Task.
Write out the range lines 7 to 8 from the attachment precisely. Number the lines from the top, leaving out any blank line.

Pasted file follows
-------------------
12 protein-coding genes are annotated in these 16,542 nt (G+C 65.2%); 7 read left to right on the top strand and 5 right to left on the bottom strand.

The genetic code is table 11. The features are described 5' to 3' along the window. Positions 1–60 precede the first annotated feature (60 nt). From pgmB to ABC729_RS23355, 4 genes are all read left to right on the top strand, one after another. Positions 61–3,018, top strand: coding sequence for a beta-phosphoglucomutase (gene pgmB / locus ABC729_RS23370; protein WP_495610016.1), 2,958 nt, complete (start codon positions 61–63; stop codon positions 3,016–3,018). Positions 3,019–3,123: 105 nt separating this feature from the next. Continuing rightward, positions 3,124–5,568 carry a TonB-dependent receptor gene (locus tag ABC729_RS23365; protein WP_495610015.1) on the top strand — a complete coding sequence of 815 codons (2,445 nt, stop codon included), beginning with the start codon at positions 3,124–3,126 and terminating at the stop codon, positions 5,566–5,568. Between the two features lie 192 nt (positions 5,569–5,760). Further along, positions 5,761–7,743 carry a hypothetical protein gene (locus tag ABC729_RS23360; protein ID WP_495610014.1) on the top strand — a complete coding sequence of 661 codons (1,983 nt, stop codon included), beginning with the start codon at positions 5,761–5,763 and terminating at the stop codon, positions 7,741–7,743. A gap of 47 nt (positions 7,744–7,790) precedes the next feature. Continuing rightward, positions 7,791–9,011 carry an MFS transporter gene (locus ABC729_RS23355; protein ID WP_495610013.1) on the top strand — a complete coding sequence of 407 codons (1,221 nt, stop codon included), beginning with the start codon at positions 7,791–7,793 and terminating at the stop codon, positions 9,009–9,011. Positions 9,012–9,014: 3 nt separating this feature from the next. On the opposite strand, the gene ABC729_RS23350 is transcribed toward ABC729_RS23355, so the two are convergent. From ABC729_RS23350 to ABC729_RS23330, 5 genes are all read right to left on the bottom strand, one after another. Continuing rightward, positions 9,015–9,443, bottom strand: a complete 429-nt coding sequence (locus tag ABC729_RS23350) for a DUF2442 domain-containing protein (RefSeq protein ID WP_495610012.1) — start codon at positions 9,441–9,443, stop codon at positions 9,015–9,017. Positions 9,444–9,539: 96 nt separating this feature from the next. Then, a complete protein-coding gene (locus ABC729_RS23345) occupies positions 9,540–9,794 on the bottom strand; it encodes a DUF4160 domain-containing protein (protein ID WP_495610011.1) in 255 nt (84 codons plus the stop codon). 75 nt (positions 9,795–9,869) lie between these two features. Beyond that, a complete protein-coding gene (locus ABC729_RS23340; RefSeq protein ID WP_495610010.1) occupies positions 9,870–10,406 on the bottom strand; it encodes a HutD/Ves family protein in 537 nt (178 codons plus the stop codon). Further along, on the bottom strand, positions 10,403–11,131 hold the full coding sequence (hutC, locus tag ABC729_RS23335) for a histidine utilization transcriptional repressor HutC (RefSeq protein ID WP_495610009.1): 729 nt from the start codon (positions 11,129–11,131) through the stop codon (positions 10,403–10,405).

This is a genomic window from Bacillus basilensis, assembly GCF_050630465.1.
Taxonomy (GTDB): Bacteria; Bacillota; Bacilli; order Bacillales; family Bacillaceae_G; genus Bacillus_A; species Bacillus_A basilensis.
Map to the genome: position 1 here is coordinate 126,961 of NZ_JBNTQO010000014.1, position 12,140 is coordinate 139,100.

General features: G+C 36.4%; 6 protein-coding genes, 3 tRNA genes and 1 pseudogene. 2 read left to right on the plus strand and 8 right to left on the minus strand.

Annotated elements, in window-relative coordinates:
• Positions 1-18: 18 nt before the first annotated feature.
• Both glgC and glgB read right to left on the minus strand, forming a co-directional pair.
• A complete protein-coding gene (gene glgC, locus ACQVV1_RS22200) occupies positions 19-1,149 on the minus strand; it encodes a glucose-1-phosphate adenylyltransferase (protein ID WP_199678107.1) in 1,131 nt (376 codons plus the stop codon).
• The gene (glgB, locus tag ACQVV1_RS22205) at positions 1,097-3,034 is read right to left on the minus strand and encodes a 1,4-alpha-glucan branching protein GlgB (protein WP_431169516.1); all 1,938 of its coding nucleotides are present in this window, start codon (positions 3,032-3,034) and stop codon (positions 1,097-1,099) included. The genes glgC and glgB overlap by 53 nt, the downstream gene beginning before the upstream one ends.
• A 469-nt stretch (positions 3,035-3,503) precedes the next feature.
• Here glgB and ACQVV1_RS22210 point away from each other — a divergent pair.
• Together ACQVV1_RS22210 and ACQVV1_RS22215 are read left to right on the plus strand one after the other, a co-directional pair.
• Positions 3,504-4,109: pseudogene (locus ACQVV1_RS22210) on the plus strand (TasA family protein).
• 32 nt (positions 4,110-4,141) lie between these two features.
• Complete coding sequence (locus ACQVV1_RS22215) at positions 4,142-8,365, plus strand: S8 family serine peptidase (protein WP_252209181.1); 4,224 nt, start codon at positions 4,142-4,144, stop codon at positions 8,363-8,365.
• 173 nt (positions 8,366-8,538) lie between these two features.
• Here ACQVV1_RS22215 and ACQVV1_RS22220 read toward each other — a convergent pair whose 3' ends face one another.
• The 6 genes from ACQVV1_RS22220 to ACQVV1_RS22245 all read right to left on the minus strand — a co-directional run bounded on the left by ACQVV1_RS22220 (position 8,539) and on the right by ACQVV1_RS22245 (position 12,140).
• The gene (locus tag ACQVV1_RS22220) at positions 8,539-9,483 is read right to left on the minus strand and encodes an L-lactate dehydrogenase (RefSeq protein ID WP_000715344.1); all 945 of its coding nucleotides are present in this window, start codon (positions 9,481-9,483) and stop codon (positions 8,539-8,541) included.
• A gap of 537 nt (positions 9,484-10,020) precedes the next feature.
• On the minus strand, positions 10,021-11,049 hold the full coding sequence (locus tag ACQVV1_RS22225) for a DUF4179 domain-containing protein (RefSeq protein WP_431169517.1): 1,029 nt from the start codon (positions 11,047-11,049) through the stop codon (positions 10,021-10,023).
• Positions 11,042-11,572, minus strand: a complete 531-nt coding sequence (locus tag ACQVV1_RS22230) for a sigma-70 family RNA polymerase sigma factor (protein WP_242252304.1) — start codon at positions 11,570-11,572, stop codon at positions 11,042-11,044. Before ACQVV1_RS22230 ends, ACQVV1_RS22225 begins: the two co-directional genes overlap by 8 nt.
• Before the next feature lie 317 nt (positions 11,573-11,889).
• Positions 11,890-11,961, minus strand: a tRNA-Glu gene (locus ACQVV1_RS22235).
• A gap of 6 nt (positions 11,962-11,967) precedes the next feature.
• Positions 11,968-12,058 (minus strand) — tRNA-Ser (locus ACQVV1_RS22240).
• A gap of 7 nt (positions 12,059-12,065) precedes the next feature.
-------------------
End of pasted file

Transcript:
Annotated elements, in window-relative coordinates:
• Positions 1-18: 18 nt before the first annotated feature.